It is widely recognised within the industry that OW turbines is hurricane-prone areas need to be specially certified. DNV-GL's Technical Note considers what should be good practice for these turbines, in combination with DNV's existing certification program. The IEC has added a new certification category T (or Typhoon class). Turbines certified to this standard, are rated to withstand a reference wind speed of 57m/s and a 50-year event gust of 79.8m/s, which will cover 90-95% of tropical storms.


Risks and Insurance


Regions that are prone to tropical storms generated additional financial hazards. Turbines may be damaged or put out of commission. Fortunately evidence so far seems to be that wind farms can be quite resilient – there isn't a single point of failure and one turbine being damaged will not paralyse the array, unlike conventional power stations.

Insurers may have difficulty in taking on such large capital risks as billions of dollar investments in offshore plant in regions of natural catastrophe. This is where alternative risk transfer solutions, such as parametric insurance, may provide solutions to plug the gaps and complement traditional indemnity insurance. Parametric insurance has proven to be an efficient instrument to access additional, alternative capital markets outside the insurance world for such peak risks via insurance-linked securities (ILS) and Cat Bonds.

Michael Galea says, “Asset owners will find that insurance capacity for natural catastrophes is limited, and insurers will have limits on the amount of coverage they can provide in these markets, this is particularly important to bear in mind when consulting with Lender Insurance Advisors as whilst full NATCAT limits may be available at the moment this will likely change as more projects are installed and aggregation becomes an issue. It is worth taking this into account in order to future proof financing agreements so that asset owners are not locked into onerous insurance requirements that add substantially to their operating costs.”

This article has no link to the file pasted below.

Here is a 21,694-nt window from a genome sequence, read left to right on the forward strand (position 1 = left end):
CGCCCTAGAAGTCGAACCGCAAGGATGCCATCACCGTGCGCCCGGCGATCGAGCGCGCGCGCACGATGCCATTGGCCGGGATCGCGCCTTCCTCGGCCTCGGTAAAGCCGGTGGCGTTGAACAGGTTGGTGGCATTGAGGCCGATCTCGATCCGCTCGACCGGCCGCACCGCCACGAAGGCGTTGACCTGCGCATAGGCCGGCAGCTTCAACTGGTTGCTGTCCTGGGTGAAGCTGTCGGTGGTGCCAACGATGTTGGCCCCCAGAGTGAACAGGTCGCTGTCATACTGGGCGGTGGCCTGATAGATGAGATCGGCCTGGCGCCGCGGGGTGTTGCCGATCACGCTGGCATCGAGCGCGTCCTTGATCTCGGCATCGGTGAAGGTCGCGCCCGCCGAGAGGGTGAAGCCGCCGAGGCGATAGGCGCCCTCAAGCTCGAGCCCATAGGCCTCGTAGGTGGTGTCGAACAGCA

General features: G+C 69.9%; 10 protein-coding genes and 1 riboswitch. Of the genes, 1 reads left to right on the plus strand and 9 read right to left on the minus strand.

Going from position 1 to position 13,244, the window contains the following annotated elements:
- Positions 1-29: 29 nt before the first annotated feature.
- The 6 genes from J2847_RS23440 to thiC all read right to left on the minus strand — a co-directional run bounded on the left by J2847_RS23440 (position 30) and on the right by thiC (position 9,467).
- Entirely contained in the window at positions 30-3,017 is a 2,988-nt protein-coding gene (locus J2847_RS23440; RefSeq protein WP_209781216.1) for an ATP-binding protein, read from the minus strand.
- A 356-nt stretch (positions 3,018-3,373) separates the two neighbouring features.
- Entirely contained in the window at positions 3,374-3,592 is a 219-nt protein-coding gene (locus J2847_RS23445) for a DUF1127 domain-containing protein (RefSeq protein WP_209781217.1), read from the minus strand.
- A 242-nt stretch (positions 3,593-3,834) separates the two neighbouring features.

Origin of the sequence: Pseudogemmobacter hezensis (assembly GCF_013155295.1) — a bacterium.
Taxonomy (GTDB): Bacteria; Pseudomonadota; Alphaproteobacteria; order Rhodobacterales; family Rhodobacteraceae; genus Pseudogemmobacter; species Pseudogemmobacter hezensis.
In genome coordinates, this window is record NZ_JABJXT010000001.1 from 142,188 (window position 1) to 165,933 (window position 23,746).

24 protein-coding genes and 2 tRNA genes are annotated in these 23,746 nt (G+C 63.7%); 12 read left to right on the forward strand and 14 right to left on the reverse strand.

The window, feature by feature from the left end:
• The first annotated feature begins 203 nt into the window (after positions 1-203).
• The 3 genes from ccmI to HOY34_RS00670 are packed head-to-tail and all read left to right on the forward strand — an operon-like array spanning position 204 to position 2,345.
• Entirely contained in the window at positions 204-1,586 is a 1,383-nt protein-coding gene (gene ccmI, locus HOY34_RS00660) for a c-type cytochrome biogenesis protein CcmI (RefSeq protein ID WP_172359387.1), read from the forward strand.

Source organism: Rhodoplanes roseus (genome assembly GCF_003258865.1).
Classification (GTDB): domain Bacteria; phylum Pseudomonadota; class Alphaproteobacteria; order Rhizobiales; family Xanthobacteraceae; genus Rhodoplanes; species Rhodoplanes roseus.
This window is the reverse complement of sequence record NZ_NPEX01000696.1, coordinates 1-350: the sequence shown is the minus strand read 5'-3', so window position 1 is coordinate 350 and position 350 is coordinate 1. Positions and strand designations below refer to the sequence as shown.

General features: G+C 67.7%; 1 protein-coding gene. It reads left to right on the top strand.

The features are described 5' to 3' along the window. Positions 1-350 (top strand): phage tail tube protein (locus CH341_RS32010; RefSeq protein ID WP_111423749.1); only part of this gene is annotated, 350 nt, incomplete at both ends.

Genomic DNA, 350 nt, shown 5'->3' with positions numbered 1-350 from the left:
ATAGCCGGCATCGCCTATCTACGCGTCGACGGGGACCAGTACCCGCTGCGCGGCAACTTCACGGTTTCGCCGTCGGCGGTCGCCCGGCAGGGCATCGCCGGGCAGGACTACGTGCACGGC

Another risk is that storms will disrupt installation, causing heavy financial penalties if projects are delayed. There is a market for weather downtime protection insurance.


In Conclusion


Typhoon Class wind turbines are another technology development for the OW industry. The lessons of relatively safe waters like the North Sea may not be entirely relevant to places that experience natural catastrophes on a fairly regular basis. There will be a learning-curve for the industry, but it has proven adaptable in the past and will take this on board.

The ACE (Alleviating Cyclone and Earthquake challenges) collaboration initiated in late 2019 will undoubtedly bring some new perspectives and analyses to the table.

Interestingly, floating wind designs seem to be considered as more typhoon and earthquake resistant than conventional fixed-bottom designs. This may mean that the first commercial wind farms using this technology will come online in the far east.


Design and Assessment of Wind Turbines under Tropical Cyclone Conditions

DNV-GL: Technical Note on Certification of Wind Turbines for Tropical Cyclone Conditions


The US offshore wind market is probably the most rapidly-developing renewable energy sector in the world. Follow #USOW20 for the latest news and expert opinions.

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By Julian Jackson – writer on technology, arts, blockchain and cryptocurrencies